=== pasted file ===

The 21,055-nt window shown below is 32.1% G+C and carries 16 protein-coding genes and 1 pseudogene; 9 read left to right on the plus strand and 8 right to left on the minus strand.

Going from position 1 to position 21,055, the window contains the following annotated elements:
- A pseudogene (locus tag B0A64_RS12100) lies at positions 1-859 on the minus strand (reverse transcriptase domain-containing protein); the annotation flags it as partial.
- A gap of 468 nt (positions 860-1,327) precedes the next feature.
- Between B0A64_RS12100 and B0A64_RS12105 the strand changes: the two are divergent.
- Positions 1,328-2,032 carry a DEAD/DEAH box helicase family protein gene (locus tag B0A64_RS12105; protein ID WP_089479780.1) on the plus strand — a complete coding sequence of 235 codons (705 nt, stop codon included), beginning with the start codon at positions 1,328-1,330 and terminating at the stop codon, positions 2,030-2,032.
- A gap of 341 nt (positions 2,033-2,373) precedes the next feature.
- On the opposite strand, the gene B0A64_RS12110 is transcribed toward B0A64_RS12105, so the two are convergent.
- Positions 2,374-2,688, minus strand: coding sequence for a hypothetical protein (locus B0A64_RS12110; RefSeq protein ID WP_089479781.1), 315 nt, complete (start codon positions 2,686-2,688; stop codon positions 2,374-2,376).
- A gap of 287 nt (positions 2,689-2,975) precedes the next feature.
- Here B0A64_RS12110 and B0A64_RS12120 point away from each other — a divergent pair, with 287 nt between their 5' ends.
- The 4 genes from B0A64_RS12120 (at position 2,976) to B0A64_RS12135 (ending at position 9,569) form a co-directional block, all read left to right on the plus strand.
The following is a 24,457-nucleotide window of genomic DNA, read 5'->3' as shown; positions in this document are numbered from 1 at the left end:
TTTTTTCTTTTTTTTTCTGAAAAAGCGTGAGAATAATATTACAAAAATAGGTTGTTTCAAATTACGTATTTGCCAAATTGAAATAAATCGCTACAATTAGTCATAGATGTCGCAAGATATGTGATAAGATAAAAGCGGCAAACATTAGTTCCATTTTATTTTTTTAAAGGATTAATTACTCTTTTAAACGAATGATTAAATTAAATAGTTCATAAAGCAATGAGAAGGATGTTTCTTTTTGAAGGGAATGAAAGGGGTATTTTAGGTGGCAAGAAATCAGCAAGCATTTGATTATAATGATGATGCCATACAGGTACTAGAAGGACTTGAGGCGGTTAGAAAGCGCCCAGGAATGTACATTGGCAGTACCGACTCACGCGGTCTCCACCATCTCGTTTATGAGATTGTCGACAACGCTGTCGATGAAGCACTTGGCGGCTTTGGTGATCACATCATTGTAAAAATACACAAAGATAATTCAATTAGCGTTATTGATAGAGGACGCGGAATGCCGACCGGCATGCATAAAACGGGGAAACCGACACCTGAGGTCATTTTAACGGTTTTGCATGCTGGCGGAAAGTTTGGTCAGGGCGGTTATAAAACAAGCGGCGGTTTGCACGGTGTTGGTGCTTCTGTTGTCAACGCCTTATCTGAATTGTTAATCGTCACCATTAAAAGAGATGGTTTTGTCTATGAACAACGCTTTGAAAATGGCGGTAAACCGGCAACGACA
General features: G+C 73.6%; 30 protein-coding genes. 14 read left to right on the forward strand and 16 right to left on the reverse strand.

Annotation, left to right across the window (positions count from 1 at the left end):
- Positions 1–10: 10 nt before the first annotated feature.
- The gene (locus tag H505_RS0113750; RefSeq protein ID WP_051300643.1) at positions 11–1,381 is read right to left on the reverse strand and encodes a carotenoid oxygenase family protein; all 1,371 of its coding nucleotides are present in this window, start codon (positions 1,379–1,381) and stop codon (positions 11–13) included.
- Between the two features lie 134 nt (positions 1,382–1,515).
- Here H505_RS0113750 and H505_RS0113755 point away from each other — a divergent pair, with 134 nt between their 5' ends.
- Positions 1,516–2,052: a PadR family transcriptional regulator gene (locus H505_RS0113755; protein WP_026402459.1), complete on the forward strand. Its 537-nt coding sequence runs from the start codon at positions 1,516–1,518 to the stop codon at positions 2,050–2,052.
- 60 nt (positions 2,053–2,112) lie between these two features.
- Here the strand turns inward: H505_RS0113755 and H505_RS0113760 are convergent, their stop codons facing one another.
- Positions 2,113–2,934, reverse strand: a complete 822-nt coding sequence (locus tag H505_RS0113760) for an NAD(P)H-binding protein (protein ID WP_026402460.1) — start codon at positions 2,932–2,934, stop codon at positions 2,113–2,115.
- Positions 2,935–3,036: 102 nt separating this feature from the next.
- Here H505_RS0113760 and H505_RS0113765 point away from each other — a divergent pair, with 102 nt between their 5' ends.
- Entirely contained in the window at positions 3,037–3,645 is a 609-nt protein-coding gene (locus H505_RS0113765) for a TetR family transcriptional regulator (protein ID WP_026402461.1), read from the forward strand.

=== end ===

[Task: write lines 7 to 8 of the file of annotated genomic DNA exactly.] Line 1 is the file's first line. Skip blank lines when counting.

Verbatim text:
- A gap of 341 nt (positions 2,033-2,373) precedes the next feature.
- On the opposite strand, the gene B0A64_RS12110 is transcribed toward B0A64_RS12105, so the two are convergent.